Doing research for the documentary I have come across interesting publications on Latvia’s social integration and Latvia and European security. We could fill a whole shelf with useful books an articles regarding the current situation of the Baltic country, its past and essential information on citizenship, education and social policies. Here we will be sharing some of them.
complete publication with graphs and stats on non-citizens and its current situation in the country. It also provides a balanced analysis of the time when the country fought for its independence, remaining the fact that Russians supported it, and the following years, focusing on citizenship, language and education policies. It’s been edited by the former Integration Minister Nils Muižnieks.
This is a collection of works on wider questions of Latvian and European security, edited by local academic Žaneta Ozoliņa. It highlights the worrying state of the military budget (back to levels of a decade ago) and the state’s feeble information security. Contributions to the book are offered by three generations of political scientists, all of them associated with the Department of Political Science, University of Latvia.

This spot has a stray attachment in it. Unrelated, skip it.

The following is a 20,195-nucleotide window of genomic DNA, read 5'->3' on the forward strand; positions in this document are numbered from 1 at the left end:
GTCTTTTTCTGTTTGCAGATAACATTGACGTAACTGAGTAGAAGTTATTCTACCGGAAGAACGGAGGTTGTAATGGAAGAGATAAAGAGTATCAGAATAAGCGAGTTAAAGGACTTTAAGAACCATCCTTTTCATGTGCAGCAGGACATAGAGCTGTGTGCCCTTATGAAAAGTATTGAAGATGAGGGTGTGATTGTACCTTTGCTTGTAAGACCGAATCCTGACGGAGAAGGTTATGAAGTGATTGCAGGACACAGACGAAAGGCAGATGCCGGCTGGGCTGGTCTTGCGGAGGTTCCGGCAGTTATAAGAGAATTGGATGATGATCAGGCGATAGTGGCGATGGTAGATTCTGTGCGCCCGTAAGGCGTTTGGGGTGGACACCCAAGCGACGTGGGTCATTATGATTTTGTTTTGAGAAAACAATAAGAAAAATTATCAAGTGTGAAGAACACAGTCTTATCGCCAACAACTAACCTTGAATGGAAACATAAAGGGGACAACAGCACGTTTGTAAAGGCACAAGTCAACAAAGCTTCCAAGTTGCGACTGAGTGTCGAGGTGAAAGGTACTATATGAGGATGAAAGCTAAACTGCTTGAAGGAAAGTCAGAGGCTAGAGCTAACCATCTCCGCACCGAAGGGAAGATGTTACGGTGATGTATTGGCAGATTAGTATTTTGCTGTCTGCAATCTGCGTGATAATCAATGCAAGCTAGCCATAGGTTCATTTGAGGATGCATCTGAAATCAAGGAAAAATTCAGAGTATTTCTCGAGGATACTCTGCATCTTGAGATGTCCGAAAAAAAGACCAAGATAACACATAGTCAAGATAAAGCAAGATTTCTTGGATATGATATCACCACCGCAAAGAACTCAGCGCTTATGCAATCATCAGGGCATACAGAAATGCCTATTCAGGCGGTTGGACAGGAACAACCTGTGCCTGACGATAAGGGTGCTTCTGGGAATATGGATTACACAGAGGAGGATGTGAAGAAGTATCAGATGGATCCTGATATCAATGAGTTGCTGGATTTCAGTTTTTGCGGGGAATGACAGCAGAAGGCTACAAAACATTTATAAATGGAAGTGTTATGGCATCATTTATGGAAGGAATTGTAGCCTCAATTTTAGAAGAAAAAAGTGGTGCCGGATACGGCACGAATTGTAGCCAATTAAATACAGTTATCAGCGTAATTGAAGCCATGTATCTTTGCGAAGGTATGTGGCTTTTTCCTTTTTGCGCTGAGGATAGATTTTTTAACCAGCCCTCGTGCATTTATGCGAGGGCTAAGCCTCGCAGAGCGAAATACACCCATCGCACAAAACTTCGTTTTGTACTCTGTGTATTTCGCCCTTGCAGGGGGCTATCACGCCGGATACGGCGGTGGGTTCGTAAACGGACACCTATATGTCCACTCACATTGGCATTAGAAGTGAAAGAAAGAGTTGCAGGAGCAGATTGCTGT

From Brigita Zepa, chair-person of the Baltic Institute Social Science, we can read a full analysis of social concepts such as nation state, national minorities, civic and ethnic nationalism applied to the Baltic country. The first part of this article is focused on social integration theory, for later on go through Latvia and its case. It also emphasizes the particularities of Latvia and its society.
Critical approach to the situation non-citizens face in Latvia, focusing on the Latvian Republic’s failures over the years. It vows for granting citizenship to this group of people as well as recognizing them as first class citizens. Tatjana Ždanoka MEP for Latvia, who is banned in the country due to her links to the Communist Party in the past, contributes to this publication.
On 26 May 2005 the Saeima passed the law On the Framework Convention for the Protection of National Minorities. This shadow report published by the Latvian Centre for Human Rights focuses on practical aspects of the implementation of the rights enshrined in the Convention.
Behind all the legal and historical words that we have been writing about up to this moment, there are lots of stories of human beings affected by all that. A good compilation of experiences, memories and statement is ‘The Last Prisoners of the Cold War‘. Miroslavs Mitrofanovs , Aleksandrs Gamaļejevs , Viktors Jolkins, Vladimirs Buzajevs, Aleksejs Dimitrovsand Tatjana Ždanoka (you will read more about her in following posts) have contributed to this moving publication.